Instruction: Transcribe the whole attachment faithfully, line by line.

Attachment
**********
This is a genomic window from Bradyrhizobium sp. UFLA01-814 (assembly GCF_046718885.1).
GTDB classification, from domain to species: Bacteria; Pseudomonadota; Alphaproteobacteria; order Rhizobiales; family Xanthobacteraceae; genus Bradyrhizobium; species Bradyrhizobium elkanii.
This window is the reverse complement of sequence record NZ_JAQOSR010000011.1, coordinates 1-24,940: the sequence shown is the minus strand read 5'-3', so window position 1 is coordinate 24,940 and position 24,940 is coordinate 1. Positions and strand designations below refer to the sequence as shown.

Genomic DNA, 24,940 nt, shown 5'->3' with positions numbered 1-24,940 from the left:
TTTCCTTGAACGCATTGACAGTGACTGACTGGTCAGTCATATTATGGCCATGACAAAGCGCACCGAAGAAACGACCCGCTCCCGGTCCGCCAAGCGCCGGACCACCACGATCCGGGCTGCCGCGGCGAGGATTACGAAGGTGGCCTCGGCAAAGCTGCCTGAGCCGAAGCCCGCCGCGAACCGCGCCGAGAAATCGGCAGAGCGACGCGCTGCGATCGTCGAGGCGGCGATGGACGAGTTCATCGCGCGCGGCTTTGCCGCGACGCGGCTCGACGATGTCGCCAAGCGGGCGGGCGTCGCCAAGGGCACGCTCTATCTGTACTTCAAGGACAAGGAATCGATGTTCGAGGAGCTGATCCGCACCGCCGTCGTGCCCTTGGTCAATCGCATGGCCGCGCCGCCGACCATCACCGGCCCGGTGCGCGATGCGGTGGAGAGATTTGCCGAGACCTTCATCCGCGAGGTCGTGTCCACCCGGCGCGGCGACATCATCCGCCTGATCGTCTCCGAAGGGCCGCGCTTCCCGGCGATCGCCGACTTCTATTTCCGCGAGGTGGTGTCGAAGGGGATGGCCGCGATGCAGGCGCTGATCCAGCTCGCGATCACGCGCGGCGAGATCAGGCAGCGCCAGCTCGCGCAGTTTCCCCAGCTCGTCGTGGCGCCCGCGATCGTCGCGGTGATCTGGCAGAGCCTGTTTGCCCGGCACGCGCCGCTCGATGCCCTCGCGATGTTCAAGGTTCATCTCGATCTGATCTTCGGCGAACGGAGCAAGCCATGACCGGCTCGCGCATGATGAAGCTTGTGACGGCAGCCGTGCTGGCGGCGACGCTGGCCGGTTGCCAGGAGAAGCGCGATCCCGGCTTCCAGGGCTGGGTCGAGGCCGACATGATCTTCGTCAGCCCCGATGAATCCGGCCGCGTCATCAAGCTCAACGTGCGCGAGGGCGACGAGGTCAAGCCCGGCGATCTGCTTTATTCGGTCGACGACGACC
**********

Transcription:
This is a genomic window from Bradyrhizobium sp. UFLA01-814 (assembly GCF_046718885.1).
GTDB classification, from domain to species: Bacteria; Pseudomonadota; Alphaproteobacteria; order Rhizobiales; family Xanthobacteraceae; genus Bradyrhizobium; species Bradyrhizobium elkanii.
This window is the reverse complement of sequence record NZ_JAQOSR010000011.1, coordinates 1-24,940: the sequence shown is the minus strand read 5'-3', so window position 1 is coordinate 24,940 and position 24,940 is coordinate 1. Positions and strand designations below refer to the sequence as shown.

Genomic DNA, 24,940 nt, shown 5'->3' with positions numbered 1-24,940 from the left:
TTTCCTTGAACGCATTGACAGTGACTGACTGGTCAGTCATATTATGGCCATGACAAAGCGCACCGAAGAAACGACCCGCTCCCGGTCCGCCAAGCGCCGGACCACCACGATCCGGGCTGCCGCGGCGAGGATTACGAAGGTGGCCTCGGCAAAGCTGCCTGAGCCGAAGCCCGCCGCGAACCGCGCCGAGAAATCGGCAGAGCGACGCGCTGCGATCGTCGAGGCGGCGATGGACGAGTTCATCGCGCGCGGCTTTGCCGCGACGCGGCTCGACGATGTCGCCAAGCGGGCGGGCGTCGCCAAGGGCACGCTCTATCTGTACTTCAAGGACAAGGAATCGATGTTCGAGGAGCTGATCCGCACCGCCGTCGTGCCCTTGGTCAATCGCATGGCCGCGCCGCCGACCATCACCGGCCCGGTGCGCGATGCGGTGGAGAGATTTGCCGAGACCTTCATCCGCGAGGTCGTGTCCACCCGGCGCGGCGACATCATCCGCCTGATCGTCTCCGAAGGGCCGCGCTTCCCGGCGATCGCCGACTTCTATTTCCGCGAGGTGGTGTCGAAGGGGATGGCCGCGATGCAGGCGCTGATCCAGCTCGCGATCACGCGCGGCGAGATCAGGCAGCGCCAGCTCGCGCAGTTTCCCCAGCTCGTCGTGGCGCCCGCGATCGTCGCGGTGATCTGGCAGAGCCTGTTTGCCCGGCACGCGCCGCTCGATGCCCTCGCGATGTTCAAGGTTCATCTCGATCTGATCTTCGGCGAACGGAGCAAGCCATGACCGGCTCGCGCATGATGAAGCTTGTGACGGCAGCCGTGCTGGCGGCGACGCTGGCCGGTTGCCAGGAGAAGCGCGATCCCGGCTTCCAGGGCTGGGTCGAGGCCGACATGATCTTCGTCAGCCCCGATGAATCCGGCCGCGTCATCAAGCTCAACGTGCGCGAGGGCGACGAGGTCAAGCCCGGCGATCTGCTTTATTCGGTCGACGACGACC